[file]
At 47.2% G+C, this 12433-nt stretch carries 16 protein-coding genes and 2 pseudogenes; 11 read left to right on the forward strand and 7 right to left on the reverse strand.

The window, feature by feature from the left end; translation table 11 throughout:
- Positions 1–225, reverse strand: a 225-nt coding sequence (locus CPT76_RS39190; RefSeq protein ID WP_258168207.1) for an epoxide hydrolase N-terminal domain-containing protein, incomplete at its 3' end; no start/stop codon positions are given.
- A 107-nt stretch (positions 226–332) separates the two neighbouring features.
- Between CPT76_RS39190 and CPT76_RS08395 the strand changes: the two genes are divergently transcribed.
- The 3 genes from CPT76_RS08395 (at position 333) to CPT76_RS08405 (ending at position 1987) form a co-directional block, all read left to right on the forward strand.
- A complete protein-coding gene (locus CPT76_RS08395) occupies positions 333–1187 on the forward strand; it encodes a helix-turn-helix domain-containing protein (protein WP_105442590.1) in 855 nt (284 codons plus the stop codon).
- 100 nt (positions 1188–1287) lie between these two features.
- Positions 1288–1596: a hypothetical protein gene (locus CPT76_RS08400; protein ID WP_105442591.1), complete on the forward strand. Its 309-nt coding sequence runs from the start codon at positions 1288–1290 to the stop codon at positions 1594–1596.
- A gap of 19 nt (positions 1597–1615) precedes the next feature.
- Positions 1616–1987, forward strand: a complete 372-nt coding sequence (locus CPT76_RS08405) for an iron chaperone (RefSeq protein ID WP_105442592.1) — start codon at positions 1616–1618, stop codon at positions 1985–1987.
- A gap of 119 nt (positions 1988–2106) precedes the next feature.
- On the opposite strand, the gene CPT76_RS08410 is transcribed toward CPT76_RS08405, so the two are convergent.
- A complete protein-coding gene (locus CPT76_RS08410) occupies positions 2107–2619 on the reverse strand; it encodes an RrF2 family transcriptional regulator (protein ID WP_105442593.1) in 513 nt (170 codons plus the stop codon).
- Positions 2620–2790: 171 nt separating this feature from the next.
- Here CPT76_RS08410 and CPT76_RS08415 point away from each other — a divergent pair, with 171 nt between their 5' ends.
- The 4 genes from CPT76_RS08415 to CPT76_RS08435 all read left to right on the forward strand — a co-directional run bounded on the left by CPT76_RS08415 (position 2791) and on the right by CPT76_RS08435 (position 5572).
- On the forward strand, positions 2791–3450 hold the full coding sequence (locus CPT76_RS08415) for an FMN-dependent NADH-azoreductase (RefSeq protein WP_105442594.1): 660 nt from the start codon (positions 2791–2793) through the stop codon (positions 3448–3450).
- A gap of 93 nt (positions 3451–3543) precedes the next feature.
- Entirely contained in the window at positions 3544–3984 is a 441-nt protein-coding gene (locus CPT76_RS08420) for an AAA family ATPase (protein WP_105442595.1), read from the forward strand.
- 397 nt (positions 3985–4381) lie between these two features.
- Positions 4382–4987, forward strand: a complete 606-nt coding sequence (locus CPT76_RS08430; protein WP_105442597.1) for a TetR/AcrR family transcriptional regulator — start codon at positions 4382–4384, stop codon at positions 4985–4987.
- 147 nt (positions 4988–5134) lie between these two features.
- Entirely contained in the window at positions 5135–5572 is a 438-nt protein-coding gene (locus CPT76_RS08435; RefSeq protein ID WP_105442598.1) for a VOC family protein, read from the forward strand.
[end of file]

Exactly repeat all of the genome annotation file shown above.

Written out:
At 47.2% G+C, this 12433-nt stretch carries 16 protein-coding genes and 2 pseudogenes; 11 read left to right on the forward strand and 7 right to left on the reverse strand.

The window, feature by feature from the left end; translation table 11 throughout:
- Positions 1–225, reverse strand: a 225-nt coding sequence (locus CPT76_RS39190; RefSeq protein ID WP_258168207.1) for an epoxide hydrolase N-terminal domain-containing protein, incomplete at its 3' end; no start/stop codon positions are given.
- A 107-nt stretch (positions 226–332) separates the two neighbouring features.
- Between CPT76_RS39190 and CPT76_RS08395 the strand changes: the two genes are divergently transcribed.
- The 3 genes from CPT76_RS08395 (at position 333) to CPT76_RS08405 (ending at position 1987) form a co-directional block, all read left to right on the forward strand.
- A complete protein-coding gene (locus CPT76_RS08395) occupies positions 333–1187 on the forward strand; it encodes a helix-turn-helix domain-containing protein (protein WP_105442590.1) in 855 nt (284 codons plus the stop codon).
- 100 nt (positions 1188–1287) lie between these two features.
- Positions 1288–1596: a hypothetical protein gene (locus CPT76_RS08400; protein ID WP_105442591.1), complete on the forward strand. Its 309-nt coding sequence runs from the start codon at positions 1288–1290 to the stop codon at positions 1594–1596.
- A gap of 19 nt (positions 1597–1615) precedes the next feature.
- Positions 1616–1987, forward strand: a complete 372-nt coding sequence (locus CPT76_RS08405) for an iron chaperone (RefSeq protein ID WP_105442592.1) — start codon at positions 1616–1618, stop codon at positions 1985–1987.
- A gap of 119 nt (positions 1988–2106) precedes the next feature.
- On the opposite strand, the gene CPT76_RS08410 is transcribed toward CPT76_RS08405, so the two are convergent.
- A complete protein-coding gene (locus CPT76_RS08410) occupies positions 2107–2619 on the reverse strand; it encodes an RrF2 family transcriptional regulator (protein ID WP_105442593.1) in 513 nt (170 codons plus the stop codon).
- Positions 2620–2790: 171 nt separating this feature from the next.
- Here CPT76_RS08410 and CPT76_RS08415 point away from each other — a divergent pair, with 171 nt between their 5' ends.
- The 4 genes from CPT76_RS08415 to CPT76_RS08435 all read left to right on the forward strand — a co-directional run bounded on the left by CPT76_RS08415 (position 2791) and on the right by CPT76_RS08435 (position 5572).
- On the forward strand, positions 2791–3450 hold the full coding sequence (locus CPT76_RS08415) for an FMN-dependent NADH-azoreductase (RefSeq protein WP_105442594.1): 660 nt from the start codon (positions 2791–2793) through the stop codon (positions 3448–3450).
- A gap of 93 nt (positions 3451–3543) precedes the next feature.
- Entirely contained in the window at positions 3544–3984 is a 441-nt protein-coding gene (locus CPT76_RS08420) for an AAA family ATPase (protein WP_105442595.1), read from the forward strand.
- 397 nt (positions 3985–4381) lie between these two features.
- Positions 4382–4987, forward strand: a complete 606-nt coding sequence (locus CPT76_RS08430; protein WP_105442597.1) for a TetR/AcrR family transcriptional regulator — start codon at positions 4382–4384, stop codon at positions 4985–4987.
- 147 nt (positions 4988–5134) lie between these two features.
- Entirely contained in the window at positions 5135–5572 is a 438-nt protein-coding gene (locus CPT76_RS08435; RefSeq protein ID WP_105442598.1) for a VOC family protein, read from the forward strand.